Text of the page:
Author A.R. Morlan was found deceased in her home in Ladysmith, Wisconsin on January 6, 2016. Authorities responded to a call after a former editor received a package of her back catalog with a cryptic, barely-legible hand-written message, which caused concern based on what she knew of the author’s recent troubles. Morlan had died of apparent suicide. She was 58.
Ana Rose Morlan (born Arlette Renée) was known to have financial and family troubles over the years. An obituary in Locus mag online notes that she was frank about her troubles in a 2014 online interview with Nightmare Magazine celebrating Women in Horror. Morlan told the zine:
“The past few years have been very traumatic personally; I’ve had problems with my mother ever since her mother passed in 1999, and a few years ago she moved out, and right after that my father and his family “found” me after losing touch with me for fifty years (it turns out I’d been kidnapped after my mother lost custody of me; rather than turn me over to my father, she and her mother took me out of state, halfway across the country, and he wasn’t able to find me), which created a great deal of stress and unhappiness for me; finding out that I should’ve had another type of life rather than the constant abuse and neglect which I did end up enduring was quite an emotional shock to me. And when my father and his relatives told me that my accounts of what had happened to me were upsetting them—and subsequently ordered me to never mention any of it to them!—I ended up spending several years mired in a PTSD haze, until I finally decided to sever all contact with him and them earlier this year.” The entire interview can be read here.
The condition of her home and the circumstances surrounding her death paint a tragic picture of the last few years of her life. When she was discovered, Morlan’s home was found to contain “200 dead cats, 30 live cats and mounds of refuse.” The online version of the Wisconsin-based Leader-Telegram also reported that she had been charged with misusing her mother’s Social Security funds, and that her elderly mother, for whom she’d been caring, reportedly left the residence with unknown parties in 2011 and has been missing ever since. Cecilia Tan, the editor noted above, claims in a blog post mourning Morlan’s death that the writer’s life was mostly an enigma to her, but that the correspondence she did receive indicated the woman had her troubles but loved her cats and, of course, that she was a writer dedicated to her craft.
Morlan got her start as a professional author in 1985 with stories published in The Twilight Zone’s Night Cry digest and The Horror Show magazine. She was the author of many books, including the horror novels Dark Journey and The Amulet, published by Bantam in 1991. She was a prolific writer, with novels and collections re-released by Wildside Press, and spent many of her latter years writing erotica under the name Renee M. Charles.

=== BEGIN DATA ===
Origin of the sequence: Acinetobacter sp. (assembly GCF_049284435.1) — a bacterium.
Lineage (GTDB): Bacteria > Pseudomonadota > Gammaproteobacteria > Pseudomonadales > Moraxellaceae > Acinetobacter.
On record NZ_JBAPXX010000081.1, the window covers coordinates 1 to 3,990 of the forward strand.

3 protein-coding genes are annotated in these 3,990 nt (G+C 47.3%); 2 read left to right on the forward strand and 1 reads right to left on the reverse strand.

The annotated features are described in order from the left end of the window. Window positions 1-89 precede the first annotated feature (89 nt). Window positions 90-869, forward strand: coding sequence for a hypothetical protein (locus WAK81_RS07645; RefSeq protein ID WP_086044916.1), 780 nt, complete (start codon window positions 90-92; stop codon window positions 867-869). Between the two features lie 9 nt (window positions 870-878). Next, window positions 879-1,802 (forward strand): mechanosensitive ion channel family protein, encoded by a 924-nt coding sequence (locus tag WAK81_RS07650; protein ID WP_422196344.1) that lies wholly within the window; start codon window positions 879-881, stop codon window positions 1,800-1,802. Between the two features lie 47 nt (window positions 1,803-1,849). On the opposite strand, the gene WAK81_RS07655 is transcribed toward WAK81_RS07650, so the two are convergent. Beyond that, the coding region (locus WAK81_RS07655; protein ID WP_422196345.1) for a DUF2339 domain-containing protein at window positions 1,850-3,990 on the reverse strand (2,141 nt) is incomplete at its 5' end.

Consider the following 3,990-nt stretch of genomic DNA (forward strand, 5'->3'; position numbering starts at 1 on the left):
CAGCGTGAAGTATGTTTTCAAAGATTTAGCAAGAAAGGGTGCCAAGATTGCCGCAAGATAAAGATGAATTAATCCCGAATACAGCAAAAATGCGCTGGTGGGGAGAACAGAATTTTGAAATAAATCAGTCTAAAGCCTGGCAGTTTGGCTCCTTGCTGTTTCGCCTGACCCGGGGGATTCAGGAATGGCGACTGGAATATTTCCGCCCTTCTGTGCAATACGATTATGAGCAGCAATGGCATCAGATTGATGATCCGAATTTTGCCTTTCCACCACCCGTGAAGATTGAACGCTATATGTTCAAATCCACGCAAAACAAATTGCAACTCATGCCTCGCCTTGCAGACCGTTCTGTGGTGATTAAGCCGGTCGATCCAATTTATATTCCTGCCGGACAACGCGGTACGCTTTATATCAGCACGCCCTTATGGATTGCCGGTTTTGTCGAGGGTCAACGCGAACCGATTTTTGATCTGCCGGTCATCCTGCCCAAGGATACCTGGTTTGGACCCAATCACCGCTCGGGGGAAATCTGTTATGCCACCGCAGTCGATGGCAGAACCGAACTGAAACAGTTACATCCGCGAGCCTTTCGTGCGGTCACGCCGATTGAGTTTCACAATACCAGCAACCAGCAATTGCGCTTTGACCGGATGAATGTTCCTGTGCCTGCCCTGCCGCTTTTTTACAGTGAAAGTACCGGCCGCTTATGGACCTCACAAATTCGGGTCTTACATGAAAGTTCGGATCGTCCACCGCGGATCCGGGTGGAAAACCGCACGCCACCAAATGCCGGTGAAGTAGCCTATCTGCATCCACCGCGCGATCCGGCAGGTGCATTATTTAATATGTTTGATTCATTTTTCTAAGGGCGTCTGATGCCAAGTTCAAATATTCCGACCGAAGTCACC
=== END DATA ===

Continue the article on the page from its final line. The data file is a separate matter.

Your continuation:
4 thoughts on “Rest In Peace A.R. Morlan (1958-2016)”
I’m just now learning of Ana’s passing after doing a web search on a whim. Many years ago Ana was my teacher and mentor. Although I never met her in person we corresponded regularly when I was learning to write fiction for publication. Ana helped me get my first two stories published and gave me a solid foundation in what it took to get published in those pre-Internet days. I regret not keeping in touch over the years. I knew she had an unhappy childhood, but not to this extent. Thank you for remembering her in your blog.
I went to high school with Arlette in the 1970’s, and until recently, I had no idea she was famous for anything other than killing her mother, disposing of the corpse, then just as she was about to be arrested for murder, killing herself..
This is NOT someone who should be honored and revered… This was a deeply mentally disturbed woman who terrorized her neighbors, and had a long history of erratic and criminal behavior…
Hi Thomas – I’m thinking of writing a short story about her, fictionalized of course, and was wondering if you could share some details about how she terrorized her neighbors.
Like Randy above, I corresponded with Ana. She was my mentor and teacher for a short story course I took in the late 1990s. I just now learned of her passing & the circumstances of her final years. I knew she was troubled & suffered from depression but not to this extent. I also wish I had stayed in touch with her. Whatever she did or did not do, she offered positive feedback and encouragement to myself and other writers and has left an impressive body of work. She deserves to be remembered for the best that she did. Don’t we all?